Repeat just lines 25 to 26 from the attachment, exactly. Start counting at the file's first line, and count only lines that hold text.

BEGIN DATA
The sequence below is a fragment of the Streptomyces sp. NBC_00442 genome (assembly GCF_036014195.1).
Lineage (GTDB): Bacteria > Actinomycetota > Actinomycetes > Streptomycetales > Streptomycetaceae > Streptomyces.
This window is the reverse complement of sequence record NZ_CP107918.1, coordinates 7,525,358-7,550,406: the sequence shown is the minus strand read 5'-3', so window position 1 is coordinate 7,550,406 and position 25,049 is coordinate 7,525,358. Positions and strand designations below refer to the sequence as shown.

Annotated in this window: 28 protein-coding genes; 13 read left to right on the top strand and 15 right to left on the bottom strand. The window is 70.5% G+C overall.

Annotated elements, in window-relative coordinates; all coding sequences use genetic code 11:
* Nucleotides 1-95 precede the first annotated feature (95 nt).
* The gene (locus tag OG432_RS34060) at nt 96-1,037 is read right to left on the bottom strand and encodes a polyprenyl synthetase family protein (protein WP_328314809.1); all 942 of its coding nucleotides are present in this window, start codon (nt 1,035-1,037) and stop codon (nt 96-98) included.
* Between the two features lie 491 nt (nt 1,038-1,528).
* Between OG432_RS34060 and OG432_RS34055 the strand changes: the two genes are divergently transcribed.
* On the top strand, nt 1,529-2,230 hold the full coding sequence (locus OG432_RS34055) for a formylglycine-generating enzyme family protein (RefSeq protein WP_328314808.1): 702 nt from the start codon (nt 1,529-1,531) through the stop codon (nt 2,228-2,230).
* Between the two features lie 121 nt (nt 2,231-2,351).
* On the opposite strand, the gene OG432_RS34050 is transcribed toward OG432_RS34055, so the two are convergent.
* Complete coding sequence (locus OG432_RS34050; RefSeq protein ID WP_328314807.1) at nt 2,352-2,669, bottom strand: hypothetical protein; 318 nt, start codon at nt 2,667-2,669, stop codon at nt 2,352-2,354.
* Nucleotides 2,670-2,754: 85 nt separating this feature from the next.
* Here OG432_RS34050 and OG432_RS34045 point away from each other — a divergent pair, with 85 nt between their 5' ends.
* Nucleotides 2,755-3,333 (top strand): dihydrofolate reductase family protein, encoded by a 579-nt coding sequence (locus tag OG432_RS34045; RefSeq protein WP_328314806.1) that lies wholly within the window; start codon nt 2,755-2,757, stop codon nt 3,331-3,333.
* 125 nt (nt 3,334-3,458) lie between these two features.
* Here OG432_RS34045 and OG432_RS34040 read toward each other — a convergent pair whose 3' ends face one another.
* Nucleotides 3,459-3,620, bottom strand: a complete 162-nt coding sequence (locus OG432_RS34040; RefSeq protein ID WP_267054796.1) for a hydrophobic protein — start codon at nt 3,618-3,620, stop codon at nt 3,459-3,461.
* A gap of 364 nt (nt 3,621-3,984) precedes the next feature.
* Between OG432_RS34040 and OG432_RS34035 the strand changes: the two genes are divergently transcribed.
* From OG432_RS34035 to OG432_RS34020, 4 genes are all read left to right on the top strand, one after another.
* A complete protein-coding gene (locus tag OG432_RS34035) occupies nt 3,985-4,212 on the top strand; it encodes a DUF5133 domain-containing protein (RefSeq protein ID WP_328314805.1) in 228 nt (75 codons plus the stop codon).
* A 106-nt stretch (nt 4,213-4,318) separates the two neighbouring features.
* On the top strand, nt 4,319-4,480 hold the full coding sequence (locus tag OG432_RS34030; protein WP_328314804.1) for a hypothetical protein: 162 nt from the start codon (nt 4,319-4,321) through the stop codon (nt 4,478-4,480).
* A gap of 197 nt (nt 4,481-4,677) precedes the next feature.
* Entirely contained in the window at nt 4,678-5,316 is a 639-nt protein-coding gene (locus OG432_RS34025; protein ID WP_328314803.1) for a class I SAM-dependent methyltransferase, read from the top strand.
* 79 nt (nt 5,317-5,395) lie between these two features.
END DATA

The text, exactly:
* On the top strand, nt 4,319-4,480 hold the full coding sequence (locus tag OG432_RS34030; protein WP_328314804.1) for a hypothetical protein: 162 nt from the start codon (nt 4,319-4,321) through the stop codon (nt 4,478-4,480).
* A gap of 197 nt (nt 4,481-4,677) precedes the next feature.